Posted on November 30, 2019

We are incredibly honored to share the news of five recent wins for the Asbestos Disease Awareness Organization (ADAO) that occurred over the course of just one week. We would like to take a quick moment to celebrate these successes, because it is incredibly important for us to recognize the hard work and dedication that went into each of these victories. We thank you, our faithful supporters, volunteers, endorsees, sponsors and leadership, for being alongside us during these moments of success. We are indebted to you and your hard work. 

Legal Victories

To start, we saw two massive legal victories. The first was on November 14, when the U.S. 9th Circuit Court of Appeals ruled that the Environmental Protection Agency (EPA) wrongly excluded legacy uses and disposal from its Toxic Substances Control Act evaluations, including for asbestos.

The EPA had stalled this measure, which is mandated by law. The court affirmed that the agency must consider the danger of legacy asbestos in buildings across America, which will help protect our children, school staff and workers around the nation.

The next day, on November 15, U.S. District Judge Edward Chen issued his opinion denying EPA’s motion to dismiss the ADAO case against the Agency in the U.S. District Court in San Francisco. ADAO sued the EPA earlier this year after it rejected ADAO’s petition to require the asbestos industry to report who is importing asbestos, where asbestos is being transported, and how asbestos is being used. 

This decision allows ADAO to press ahead with our suit to hold EPA accountable for refusing to require simple and straightforward reporting by the asbestos industry. We filed the suit because we believe Americans deserve the ‘Right to Know’ which companies are importing and using deadly asbestos and where it is being put in our country. We believe EPA cannot protect public health and safety without accurate and transparent reporting from the industry that is using this deadly chemical.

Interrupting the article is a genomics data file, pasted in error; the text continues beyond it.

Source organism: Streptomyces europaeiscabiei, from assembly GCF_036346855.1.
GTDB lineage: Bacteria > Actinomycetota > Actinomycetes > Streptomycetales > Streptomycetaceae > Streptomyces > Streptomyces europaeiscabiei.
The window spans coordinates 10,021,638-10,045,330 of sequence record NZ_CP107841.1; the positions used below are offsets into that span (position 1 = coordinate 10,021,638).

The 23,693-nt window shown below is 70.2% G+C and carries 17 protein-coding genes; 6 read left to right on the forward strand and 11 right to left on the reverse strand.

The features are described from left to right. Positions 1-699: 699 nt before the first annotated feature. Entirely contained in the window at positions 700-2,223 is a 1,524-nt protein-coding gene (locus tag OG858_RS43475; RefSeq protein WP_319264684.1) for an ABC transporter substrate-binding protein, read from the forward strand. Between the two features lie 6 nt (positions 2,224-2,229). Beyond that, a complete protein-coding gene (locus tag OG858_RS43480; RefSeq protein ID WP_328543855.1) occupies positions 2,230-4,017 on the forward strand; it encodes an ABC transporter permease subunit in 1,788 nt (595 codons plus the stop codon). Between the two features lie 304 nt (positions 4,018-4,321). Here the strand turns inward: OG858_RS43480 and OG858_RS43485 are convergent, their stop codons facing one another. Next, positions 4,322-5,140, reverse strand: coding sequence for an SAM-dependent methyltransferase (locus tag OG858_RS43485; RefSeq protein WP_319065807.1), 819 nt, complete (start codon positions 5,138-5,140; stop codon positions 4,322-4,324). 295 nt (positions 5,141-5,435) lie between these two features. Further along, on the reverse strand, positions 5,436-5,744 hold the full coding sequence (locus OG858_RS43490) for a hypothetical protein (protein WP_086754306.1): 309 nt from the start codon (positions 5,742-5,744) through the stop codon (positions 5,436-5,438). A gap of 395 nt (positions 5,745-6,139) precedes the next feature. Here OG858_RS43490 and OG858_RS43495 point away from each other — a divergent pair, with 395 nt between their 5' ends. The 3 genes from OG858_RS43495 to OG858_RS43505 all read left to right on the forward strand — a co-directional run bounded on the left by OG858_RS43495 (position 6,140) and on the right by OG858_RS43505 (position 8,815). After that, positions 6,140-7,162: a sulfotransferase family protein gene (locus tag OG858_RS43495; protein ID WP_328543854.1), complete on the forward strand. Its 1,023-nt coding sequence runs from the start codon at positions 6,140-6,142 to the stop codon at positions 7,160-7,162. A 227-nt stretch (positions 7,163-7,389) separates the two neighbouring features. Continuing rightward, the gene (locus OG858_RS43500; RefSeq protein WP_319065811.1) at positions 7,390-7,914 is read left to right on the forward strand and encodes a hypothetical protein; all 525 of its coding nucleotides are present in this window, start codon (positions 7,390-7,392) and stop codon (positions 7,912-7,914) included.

Landmark Legislative Steps for The Alan Reinstein Ban Asbestos Now Act of 2019 (ARBAN)

Then, the bicameral Alan Reinstein Ban Asbestos Now Act of 2019 (ARBAN) (H.R. 1603) cleared a critical milestone in the U.S. House of Representatives, passing out of the Committee on Energy and Commerce with a recorded vote of 47-1.

The bill will now move to the House floor, where we expect it to pass with bipartisan support. We then look forward to ARBAN making its way through the Senate and being signed into law. This comprehensive bill will protect workers, consumers, and children from being exposed to the deadly threat of asbestos and stop hundreds of tons of asbestos from entering the United States. It is past time for the U.S. to join the nearly 70 countries that have already banned asbestos and protect our future generations from this known carcinogen.

“Every day that goes by without an asbestos ban is another day that American’s health and lives are being put at grave risk,” said Senator Jeff Merkley (D-OR) in a press release about the momentous day. “While the EPA fiddles, Americans are dying. More than 60 other nations have already recognized asbestos as the deadly substance it is, and acted to protect their citizens by banning asbestos. It’s time for us to catch up to the rest of the developed world, and end this dangerous public health threat once and for all.”

International Educational Events 

ADAO also participated in two successful events last week. On November 18, we held a collaborative event with Dr. Raja Flores, a professor and Chair of Thoracic Surgery at Mount Sinai Hospital in New York City. The event, “Asbestos: Still Legal and Lethal Today” addressed what the medical community can do to prevent asbestos-related diseases, what asbestos-related illnesses look like, and how the medical community can join the fight to ban asbestos in the United States. 

Then on November 20, ADAO attended the screening and discussion of the asbestos documentary, Dirty Laundry, at the Dalla Lana School of Public Health in Toronto, Canada. Organized by Dr. Christine Oliver, it was yet another exciting “Art, Advocacy, and Academia” screening and discussion that brought together experts including Paul Demers, PhD, MSc; Ray Copes, MD, MSc; and Robert Dematteo, MA, DOHS to talk about the impact of asbestos exposure on public health. The filmmakers Conor Lewis and Zack Johnson joined the conversation. 

Thank you again for all your time and commitment to banning asbestos in the United States and supporting our educational initiatives. We could not have done this without you. 

Linda Reinstein
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